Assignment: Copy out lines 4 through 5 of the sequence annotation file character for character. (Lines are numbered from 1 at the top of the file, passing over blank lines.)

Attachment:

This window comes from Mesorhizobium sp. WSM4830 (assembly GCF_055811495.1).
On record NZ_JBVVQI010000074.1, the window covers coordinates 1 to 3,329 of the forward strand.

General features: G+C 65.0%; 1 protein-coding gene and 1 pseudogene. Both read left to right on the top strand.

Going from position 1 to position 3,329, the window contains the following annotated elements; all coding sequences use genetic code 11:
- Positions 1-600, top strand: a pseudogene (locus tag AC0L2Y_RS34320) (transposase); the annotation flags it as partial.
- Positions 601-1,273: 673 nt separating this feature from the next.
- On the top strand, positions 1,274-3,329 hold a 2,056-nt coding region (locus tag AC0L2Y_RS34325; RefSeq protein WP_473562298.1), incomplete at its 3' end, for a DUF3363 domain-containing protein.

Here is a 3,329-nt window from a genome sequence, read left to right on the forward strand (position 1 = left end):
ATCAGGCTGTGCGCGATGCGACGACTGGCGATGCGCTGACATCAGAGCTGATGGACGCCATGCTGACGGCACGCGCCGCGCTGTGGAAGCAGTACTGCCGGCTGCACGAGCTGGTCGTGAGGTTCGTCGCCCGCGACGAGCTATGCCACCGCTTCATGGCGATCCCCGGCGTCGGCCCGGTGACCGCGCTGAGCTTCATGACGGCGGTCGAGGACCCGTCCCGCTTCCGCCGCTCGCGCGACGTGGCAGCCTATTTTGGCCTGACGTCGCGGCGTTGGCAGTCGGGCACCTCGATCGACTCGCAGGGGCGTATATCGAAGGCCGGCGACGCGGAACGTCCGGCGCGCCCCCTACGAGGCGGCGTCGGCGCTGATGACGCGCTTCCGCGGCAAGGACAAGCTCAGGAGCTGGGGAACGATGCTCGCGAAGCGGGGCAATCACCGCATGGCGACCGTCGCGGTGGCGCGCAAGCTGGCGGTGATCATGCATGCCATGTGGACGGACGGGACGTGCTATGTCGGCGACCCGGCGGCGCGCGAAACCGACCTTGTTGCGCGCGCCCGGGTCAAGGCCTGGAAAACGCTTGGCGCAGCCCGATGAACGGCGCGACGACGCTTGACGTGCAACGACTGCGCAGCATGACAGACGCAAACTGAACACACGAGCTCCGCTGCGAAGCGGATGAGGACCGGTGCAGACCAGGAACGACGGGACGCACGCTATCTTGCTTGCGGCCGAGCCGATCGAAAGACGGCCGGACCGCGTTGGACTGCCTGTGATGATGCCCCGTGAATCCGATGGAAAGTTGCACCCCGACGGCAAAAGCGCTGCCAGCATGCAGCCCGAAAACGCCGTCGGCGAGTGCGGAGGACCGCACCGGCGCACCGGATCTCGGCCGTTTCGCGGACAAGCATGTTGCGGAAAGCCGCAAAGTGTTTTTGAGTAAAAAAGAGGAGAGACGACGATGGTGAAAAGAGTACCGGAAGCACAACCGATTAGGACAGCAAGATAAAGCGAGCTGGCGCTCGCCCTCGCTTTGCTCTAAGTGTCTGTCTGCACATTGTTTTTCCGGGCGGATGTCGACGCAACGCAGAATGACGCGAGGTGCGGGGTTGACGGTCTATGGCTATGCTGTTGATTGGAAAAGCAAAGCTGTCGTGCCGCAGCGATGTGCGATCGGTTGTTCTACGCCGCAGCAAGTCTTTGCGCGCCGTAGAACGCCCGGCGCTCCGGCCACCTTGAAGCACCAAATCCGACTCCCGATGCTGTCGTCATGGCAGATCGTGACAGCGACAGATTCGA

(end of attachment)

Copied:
Going from position 1 to position 3,329, the window contains the following annotated elements; all coding sequences use genetic code 11:
- Positions 1-600, top strand: a pseudogene (locus tag AC0L2Y_RS34320) (transposase); the annotation flags it as partial.